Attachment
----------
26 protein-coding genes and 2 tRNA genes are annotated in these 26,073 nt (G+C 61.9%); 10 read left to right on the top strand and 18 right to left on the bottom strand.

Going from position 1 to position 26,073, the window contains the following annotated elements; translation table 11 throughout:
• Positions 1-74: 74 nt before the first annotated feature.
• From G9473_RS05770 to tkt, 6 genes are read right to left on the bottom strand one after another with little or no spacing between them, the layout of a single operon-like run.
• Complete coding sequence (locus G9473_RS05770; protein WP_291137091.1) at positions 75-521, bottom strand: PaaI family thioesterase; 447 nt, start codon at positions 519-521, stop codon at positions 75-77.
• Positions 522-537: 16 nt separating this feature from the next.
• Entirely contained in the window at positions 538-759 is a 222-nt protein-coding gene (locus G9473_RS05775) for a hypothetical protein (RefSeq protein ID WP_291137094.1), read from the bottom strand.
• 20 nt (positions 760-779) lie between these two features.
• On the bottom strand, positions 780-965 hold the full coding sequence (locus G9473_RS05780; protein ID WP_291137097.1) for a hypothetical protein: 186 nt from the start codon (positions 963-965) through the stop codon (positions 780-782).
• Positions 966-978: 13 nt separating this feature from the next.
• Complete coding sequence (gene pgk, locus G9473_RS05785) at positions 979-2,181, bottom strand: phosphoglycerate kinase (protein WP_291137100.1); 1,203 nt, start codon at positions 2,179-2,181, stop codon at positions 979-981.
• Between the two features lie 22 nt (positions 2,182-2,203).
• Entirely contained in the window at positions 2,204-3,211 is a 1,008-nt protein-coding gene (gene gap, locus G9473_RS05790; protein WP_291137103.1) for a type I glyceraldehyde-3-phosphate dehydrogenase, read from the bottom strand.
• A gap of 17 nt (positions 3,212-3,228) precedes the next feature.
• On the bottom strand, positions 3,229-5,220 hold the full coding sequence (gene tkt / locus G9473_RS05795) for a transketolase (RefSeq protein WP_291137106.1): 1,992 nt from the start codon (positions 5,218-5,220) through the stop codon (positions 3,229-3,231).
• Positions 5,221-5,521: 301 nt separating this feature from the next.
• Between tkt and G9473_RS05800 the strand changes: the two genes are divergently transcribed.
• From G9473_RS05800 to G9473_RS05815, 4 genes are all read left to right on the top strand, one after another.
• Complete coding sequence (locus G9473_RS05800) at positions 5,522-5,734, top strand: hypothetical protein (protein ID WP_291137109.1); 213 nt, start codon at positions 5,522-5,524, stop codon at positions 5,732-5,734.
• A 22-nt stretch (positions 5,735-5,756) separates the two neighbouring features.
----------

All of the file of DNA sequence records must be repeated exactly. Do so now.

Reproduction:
26 protein-coding genes and 2 tRNA genes are annotated in these 26,073 nt (G+C 61.9%); 10 read left to right on the top strand and 18 right to left on the bottom strand.

Going from position 1 to position 26,073, the window contains the following annotated elements; translation table 11 throughout:
• Positions 1-74: 74 nt before the first annotated feature.
• From G9473_RS05770 to tkt, 6 genes are read right to left on the bottom strand one after another with little or no spacing between them, the layout of a single operon-like run.
• Complete coding sequence (locus G9473_RS05770; protein WP_291137091.1) at positions 75-521, bottom strand: PaaI family thioesterase; 447 nt, start codon at positions 519-521, stop codon at positions 75-77.
• Positions 522-537: 16 nt separating this feature from the next.
• Entirely contained in the window at positions 538-759 is a 222-nt protein-coding gene (locus G9473_RS05775) for a hypothetical protein (RefSeq protein ID WP_291137094.1), read from the bottom strand.
• 20 nt (positions 760-779) lie between these two features.
• On the bottom strand, positions 780-965 hold the full coding sequence (locus G9473_RS05780; protein ID WP_291137097.1) for a hypothetical protein: 186 nt from the start codon (positions 963-965) through the stop codon (positions 780-782).
• Positions 966-978: 13 nt separating this feature from the next.
• Complete coding sequence (gene pgk, locus G9473_RS05785) at positions 979-2,181, bottom strand: phosphoglycerate kinase (protein WP_291137100.1); 1,203 nt, start codon at positions 2,179-2,181, stop codon at positions 979-981.
• Between the two features lie 22 nt (positions 2,182-2,203).
• Entirely contained in the window at positions 2,204-3,211 is a 1,008-nt protein-coding gene (gene gap, locus G9473_RS05790; protein WP_291137103.1) for a type I glyceraldehyde-3-phosphate dehydrogenase, read from the bottom strand.
• A gap of 17 nt (positions 3,212-3,228) precedes the next feature.
• On the bottom strand, positions 3,229-5,220 hold the full coding sequence (gene tkt / locus G9473_RS05795) for a transketolase (RefSeq protein WP_291137106.1): 1,992 nt from the start codon (positions 5,218-5,220) through the stop codon (positions 3,229-3,231).
• Positions 5,221-5,521: 301 nt separating this feature from the next.
• Between tkt and G9473_RS05800 the strand changes: the two genes are divergently transcribed.
• From G9473_RS05800 to G9473_RS05815, 4 genes are all read left to right on the top strand, one after another.
• Complete coding sequence (locus G9473_RS05800) at positions 5,522-5,734, top strand: hypothetical protein (protein ID WP_291137109.1); 213 nt, start codon at positions 5,522-5,524, stop codon at positions 5,732-5,734.
• A 22-nt stretch (positions 5,735-5,756) separates the two neighbouring features.